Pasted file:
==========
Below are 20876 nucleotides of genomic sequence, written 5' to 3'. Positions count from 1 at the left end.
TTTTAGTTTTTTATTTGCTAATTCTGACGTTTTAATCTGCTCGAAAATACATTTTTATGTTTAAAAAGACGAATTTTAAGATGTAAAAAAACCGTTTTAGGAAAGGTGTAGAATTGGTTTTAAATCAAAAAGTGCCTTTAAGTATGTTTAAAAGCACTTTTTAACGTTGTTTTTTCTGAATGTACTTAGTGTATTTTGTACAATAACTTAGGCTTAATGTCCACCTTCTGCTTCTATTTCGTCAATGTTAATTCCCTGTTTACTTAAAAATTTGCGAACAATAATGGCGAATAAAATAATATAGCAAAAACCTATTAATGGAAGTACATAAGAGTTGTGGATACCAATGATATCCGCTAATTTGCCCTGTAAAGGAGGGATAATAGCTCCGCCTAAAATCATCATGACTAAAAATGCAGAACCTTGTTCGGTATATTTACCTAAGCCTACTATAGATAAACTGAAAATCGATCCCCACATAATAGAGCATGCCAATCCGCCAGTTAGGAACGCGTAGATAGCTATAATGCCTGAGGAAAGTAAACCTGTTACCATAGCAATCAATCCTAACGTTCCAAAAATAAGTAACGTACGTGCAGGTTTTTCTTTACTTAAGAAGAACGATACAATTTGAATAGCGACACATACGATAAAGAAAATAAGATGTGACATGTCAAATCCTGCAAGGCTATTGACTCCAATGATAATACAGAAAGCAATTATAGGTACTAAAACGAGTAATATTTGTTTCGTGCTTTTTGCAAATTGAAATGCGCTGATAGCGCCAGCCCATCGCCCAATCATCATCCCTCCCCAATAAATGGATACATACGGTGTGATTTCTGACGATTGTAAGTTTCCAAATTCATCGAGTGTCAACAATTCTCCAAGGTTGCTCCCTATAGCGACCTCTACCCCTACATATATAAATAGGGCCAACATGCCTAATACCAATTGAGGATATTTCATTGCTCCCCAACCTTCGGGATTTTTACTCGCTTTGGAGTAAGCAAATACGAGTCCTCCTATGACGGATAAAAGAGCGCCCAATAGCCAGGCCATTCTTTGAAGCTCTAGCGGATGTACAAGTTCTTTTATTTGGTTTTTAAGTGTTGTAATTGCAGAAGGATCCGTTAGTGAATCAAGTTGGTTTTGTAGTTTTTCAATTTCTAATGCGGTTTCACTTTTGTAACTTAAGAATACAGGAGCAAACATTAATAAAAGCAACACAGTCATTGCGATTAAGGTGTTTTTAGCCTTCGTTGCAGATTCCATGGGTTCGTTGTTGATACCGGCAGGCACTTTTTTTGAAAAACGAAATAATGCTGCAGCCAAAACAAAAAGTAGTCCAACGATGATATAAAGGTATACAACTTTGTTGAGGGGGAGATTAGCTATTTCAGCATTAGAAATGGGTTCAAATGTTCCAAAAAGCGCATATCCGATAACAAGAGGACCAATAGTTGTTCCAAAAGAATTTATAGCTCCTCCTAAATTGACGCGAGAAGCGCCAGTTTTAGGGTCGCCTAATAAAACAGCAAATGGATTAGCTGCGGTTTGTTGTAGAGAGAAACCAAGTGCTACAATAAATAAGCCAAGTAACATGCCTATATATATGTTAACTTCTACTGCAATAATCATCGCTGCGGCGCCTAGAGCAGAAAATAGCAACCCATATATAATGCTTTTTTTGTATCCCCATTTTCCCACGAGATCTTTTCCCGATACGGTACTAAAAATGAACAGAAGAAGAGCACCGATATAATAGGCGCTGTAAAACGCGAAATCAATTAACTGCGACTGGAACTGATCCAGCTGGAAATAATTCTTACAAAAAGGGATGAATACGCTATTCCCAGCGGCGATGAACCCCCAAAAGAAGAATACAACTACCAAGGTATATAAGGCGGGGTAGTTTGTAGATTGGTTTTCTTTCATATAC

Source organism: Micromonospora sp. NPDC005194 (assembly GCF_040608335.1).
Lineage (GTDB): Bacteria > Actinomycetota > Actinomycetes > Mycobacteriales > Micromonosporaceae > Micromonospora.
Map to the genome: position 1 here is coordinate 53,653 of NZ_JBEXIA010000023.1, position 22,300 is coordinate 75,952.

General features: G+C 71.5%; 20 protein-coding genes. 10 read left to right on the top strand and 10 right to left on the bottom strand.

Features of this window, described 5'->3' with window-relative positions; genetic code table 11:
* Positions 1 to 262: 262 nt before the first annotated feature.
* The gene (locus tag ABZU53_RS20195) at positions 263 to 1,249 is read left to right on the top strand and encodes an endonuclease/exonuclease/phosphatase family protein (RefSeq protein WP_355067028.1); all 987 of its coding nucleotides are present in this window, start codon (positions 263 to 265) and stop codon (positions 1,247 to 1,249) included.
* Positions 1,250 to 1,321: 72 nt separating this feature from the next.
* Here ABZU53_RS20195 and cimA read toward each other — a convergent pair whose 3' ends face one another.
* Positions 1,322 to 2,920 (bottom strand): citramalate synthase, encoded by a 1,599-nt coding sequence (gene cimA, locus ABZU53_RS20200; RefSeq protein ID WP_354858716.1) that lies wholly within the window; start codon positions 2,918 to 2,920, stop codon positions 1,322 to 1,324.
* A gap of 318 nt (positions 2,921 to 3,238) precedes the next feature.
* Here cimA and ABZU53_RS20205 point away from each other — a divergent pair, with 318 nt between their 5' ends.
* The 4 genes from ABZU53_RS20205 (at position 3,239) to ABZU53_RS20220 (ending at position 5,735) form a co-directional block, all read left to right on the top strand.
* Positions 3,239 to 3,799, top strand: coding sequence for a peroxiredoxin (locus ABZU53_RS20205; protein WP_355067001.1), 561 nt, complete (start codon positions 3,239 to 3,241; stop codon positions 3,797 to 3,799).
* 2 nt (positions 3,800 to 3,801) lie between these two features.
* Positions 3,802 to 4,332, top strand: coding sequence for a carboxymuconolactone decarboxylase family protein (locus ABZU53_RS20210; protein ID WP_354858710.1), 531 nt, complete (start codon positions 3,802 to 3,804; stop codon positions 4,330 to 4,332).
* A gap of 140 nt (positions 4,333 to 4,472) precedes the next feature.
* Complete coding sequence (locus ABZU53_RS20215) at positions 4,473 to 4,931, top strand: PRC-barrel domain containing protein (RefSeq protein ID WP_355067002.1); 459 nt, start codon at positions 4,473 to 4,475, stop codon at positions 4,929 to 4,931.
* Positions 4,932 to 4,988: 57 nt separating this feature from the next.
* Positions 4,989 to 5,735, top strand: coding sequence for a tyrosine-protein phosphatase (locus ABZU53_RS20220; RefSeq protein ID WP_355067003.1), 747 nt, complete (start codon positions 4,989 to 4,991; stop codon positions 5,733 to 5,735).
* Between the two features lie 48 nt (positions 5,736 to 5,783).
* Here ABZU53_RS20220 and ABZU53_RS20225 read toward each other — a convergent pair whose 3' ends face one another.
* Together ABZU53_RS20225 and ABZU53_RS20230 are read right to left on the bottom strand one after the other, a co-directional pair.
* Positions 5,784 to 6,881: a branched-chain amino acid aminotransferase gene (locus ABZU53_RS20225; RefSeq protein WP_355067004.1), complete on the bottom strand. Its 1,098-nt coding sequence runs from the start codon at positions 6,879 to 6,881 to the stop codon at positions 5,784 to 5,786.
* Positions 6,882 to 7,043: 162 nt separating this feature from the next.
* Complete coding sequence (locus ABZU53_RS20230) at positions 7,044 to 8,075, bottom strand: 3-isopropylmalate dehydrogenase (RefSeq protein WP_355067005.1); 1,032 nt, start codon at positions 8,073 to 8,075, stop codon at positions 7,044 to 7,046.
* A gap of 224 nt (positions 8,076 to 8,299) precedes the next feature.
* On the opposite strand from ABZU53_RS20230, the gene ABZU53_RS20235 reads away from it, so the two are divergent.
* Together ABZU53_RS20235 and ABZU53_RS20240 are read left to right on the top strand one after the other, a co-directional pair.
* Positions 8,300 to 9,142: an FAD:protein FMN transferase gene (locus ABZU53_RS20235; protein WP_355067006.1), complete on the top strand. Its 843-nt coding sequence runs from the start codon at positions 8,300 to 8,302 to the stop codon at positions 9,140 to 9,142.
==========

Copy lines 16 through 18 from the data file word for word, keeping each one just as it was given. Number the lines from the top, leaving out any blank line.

* Positions 3,239 to 3,799, top strand: coding sequence for a peroxiredoxin (locus ABZU53_RS20205; protein WP_355067001.1), 561 nt, complete (start codon positions 3,239 to 3,241; stop codon positions 3,797 to 3,799).
* 2 nt (positions 3,800 to 3,801) lie between these two features.
* Positions 3,802 to 4,332, top strand: coding sequence for a carboxymuconolactone decarboxylase family protein (locus ABZU53_RS20210; protein ID WP_354858710.1), 531 nt, complete (start codon positions 3,802 to 3,804; stop codon positions 4,330 to 4,332).